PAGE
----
The ANC is irreformable, plagued by factionalism, almost entirely given over to public sector theft, and its internal elections settled by a mixture of bribery and assassination. There are, quite visibly, criminals in the cabinet, criminals in Luthuli House and criminals on the ANC national executive. A key index is the enduring strength of the Zuma faction despite the fact that Zuma himself is utterly discredited and unpopular. Not to put too fine a point on it, his faction is strong because it rests on the greed and rapacity of wealthy crooks who have had many years to dig themselves in. Against such an elemental force Ramaphosa’s dithering attempts to “get everyone round the table” are almost entirely a waste of time.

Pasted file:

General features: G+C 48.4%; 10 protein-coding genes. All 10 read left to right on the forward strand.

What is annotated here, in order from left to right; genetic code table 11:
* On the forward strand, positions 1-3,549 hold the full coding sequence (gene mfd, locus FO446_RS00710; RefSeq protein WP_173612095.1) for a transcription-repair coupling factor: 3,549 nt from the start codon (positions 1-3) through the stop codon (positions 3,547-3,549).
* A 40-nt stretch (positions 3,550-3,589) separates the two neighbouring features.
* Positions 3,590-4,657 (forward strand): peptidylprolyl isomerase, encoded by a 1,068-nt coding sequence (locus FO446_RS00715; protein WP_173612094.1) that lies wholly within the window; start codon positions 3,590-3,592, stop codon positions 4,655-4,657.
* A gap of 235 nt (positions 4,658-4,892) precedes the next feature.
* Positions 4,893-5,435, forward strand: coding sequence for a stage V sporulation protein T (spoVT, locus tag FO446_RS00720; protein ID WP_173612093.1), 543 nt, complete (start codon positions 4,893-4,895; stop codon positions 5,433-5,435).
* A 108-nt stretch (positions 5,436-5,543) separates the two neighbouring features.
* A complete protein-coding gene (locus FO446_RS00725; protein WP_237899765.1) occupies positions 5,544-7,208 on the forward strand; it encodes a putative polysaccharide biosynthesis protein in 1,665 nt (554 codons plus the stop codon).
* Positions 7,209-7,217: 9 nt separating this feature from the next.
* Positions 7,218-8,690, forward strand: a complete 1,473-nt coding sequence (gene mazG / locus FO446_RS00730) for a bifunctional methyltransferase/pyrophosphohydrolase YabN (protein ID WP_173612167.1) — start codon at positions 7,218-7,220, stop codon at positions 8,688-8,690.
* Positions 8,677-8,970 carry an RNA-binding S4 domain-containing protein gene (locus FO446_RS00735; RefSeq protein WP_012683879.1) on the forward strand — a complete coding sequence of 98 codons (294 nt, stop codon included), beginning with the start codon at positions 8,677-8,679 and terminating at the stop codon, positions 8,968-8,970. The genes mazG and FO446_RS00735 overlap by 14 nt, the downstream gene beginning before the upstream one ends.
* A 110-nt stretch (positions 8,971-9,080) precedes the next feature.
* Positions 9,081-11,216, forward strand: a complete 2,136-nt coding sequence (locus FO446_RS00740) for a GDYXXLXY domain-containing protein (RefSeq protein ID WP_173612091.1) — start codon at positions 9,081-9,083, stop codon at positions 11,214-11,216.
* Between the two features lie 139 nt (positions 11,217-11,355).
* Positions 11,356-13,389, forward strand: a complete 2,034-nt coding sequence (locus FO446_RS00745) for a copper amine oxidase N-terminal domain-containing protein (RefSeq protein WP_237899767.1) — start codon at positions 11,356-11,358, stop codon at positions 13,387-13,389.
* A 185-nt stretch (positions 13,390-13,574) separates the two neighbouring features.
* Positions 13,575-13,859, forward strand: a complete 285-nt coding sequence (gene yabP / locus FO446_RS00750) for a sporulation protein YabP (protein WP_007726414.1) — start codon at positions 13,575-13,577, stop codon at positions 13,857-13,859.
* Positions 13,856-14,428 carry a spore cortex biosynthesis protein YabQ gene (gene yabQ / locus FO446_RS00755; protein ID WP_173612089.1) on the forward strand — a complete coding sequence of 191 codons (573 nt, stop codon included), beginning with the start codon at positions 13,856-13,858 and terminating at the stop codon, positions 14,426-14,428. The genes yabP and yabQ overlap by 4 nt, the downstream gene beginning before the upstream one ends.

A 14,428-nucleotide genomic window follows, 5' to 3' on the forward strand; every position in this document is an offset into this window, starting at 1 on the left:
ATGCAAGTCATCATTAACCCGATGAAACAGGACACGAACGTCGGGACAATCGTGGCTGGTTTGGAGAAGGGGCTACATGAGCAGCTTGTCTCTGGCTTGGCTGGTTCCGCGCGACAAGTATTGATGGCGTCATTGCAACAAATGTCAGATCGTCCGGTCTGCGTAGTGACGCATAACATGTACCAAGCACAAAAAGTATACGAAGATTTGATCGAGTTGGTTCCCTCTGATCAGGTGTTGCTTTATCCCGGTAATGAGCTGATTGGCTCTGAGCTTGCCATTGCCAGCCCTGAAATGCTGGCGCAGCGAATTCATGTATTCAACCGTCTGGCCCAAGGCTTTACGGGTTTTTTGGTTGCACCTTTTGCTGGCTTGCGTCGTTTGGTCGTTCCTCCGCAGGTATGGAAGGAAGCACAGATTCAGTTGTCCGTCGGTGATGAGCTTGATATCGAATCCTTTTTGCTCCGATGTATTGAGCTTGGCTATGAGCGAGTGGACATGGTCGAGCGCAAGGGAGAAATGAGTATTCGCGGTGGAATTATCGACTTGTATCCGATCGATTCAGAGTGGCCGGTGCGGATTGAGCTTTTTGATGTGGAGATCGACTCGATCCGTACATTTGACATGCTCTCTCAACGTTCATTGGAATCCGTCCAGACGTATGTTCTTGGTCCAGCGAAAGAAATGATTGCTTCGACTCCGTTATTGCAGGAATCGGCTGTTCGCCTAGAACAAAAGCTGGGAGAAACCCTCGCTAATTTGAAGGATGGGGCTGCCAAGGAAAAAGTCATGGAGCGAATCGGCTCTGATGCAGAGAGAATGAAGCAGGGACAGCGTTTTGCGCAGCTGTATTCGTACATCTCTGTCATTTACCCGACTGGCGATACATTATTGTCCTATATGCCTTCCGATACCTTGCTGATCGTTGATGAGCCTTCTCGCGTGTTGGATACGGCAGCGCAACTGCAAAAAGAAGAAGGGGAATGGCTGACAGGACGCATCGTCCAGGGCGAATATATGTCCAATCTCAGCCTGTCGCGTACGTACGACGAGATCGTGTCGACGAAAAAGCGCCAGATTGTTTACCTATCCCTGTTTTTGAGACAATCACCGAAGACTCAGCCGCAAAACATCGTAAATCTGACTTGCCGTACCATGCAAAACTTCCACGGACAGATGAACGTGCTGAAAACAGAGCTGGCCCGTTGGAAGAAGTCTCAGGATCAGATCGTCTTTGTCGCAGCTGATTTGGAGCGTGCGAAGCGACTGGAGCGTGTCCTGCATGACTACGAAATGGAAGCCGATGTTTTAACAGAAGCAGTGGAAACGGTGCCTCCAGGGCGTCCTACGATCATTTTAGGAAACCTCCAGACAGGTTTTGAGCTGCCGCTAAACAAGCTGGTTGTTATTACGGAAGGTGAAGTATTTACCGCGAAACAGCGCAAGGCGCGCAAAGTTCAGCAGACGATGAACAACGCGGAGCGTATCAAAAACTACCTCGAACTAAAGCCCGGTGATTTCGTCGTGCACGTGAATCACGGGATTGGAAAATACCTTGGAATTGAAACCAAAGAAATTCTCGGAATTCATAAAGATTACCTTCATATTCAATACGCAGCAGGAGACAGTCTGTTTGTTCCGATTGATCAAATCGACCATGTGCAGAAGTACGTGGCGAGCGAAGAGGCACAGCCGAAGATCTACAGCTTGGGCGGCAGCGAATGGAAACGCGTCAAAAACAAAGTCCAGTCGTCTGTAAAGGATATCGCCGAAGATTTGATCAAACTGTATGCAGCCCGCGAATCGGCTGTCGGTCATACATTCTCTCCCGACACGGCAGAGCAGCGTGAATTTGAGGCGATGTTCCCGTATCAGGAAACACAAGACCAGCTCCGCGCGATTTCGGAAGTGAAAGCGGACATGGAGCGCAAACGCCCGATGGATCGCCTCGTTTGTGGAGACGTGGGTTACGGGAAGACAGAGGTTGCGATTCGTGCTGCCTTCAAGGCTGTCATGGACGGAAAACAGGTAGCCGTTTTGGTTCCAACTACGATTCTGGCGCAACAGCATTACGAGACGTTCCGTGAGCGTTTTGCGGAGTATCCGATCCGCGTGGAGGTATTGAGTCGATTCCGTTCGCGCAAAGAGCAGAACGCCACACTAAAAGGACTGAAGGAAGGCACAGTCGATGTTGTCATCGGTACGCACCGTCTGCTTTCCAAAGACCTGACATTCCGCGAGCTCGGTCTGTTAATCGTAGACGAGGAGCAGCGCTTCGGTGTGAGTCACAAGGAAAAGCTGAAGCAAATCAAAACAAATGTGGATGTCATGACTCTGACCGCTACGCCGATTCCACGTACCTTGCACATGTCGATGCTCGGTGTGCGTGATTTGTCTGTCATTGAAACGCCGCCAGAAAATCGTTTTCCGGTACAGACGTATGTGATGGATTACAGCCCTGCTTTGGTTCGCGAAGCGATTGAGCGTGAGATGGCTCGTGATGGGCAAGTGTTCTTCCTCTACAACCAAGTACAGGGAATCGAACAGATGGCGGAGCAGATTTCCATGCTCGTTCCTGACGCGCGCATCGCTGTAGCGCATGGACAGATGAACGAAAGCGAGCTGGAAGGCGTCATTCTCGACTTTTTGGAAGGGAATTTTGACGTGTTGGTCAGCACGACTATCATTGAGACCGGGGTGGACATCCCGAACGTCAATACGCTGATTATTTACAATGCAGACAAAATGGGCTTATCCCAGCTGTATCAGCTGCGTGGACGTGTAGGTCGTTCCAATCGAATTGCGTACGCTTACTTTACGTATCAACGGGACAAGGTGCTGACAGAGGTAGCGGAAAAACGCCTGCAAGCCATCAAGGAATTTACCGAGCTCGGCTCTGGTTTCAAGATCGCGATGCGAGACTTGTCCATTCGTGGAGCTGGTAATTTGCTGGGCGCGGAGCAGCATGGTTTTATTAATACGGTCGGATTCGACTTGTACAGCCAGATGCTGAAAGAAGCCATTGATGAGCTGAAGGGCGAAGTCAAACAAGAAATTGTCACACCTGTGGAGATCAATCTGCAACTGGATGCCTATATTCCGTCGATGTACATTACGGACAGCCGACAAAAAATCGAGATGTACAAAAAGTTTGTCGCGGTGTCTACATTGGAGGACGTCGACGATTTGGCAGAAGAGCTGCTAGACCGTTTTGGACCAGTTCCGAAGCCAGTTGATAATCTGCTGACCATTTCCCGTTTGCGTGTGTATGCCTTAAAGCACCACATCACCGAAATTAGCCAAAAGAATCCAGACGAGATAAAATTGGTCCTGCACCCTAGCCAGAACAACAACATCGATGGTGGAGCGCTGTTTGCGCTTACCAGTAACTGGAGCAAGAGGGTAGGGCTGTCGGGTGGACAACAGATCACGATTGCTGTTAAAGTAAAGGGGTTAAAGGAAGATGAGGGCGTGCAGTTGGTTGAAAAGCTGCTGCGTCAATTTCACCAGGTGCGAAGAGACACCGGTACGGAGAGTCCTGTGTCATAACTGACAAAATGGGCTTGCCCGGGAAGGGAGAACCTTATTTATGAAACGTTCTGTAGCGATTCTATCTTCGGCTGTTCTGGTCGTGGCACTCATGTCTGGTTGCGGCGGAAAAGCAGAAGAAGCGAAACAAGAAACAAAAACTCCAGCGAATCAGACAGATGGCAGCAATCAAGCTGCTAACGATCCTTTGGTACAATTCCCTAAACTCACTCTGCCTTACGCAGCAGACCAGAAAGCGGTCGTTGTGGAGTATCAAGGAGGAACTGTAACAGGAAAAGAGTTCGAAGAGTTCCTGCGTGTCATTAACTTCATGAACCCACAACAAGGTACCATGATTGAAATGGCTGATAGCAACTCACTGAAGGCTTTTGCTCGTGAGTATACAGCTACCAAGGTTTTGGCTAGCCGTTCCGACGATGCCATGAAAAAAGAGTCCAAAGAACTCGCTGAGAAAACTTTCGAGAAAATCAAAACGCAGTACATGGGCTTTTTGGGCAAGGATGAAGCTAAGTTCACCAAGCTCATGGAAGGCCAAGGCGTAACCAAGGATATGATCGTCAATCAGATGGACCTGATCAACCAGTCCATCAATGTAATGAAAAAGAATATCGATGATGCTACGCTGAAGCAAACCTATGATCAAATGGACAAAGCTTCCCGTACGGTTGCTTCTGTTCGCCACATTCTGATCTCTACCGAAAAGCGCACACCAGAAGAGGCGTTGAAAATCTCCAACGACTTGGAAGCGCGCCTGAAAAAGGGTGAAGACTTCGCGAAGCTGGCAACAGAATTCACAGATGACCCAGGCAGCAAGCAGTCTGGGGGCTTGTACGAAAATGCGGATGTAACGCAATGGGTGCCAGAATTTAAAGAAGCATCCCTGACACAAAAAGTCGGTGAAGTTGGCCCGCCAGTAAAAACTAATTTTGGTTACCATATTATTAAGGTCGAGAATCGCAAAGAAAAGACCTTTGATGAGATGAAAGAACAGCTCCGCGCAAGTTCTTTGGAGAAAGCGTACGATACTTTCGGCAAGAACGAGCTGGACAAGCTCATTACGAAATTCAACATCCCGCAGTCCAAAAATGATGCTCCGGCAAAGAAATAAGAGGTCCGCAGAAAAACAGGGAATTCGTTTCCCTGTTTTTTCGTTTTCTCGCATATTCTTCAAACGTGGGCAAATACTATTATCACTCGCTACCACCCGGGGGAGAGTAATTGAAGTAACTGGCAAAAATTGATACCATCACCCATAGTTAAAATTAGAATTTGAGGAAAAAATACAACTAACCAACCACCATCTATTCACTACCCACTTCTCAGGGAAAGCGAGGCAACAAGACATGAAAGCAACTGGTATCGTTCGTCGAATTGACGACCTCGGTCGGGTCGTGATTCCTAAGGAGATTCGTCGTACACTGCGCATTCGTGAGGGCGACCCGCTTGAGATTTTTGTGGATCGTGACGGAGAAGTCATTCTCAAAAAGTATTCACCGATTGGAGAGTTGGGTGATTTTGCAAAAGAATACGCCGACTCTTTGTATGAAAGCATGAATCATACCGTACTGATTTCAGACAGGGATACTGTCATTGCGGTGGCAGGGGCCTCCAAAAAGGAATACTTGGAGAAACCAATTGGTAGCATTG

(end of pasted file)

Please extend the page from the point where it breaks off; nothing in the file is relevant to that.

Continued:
This is, in fact, an almost exact replication of the way the National Party behaved in its last decade. No matter the urgency of practical events, one was always told that the time was not yet ripe because of the delicate balance between the Nats’ factions, the verligtes and verkramptes. Both domestic and foreign observers would point out that the country was burning, that a civil war threatened and that the economy was blighted by instability and sanctions.
Sure, all true, they were told, but we can’t do anything which might give Treurnicht another debating point or which might disturb the delicate compromise between the Cape and Transvaal sections of the party.
Yet as one looks back who gives a fig for Treurnicht, the Cape vs Transvaal broedertwis or the Nats’ internal party dynamics in general?
Substitute Magashule for Treurnicht, and Cosatu, the SACP and the Zuma faction for the old Cape and Transvaal and you have today’s line-up. And once again we are told that the top priority is not the national crisis but the internal dynamics of the ruling party.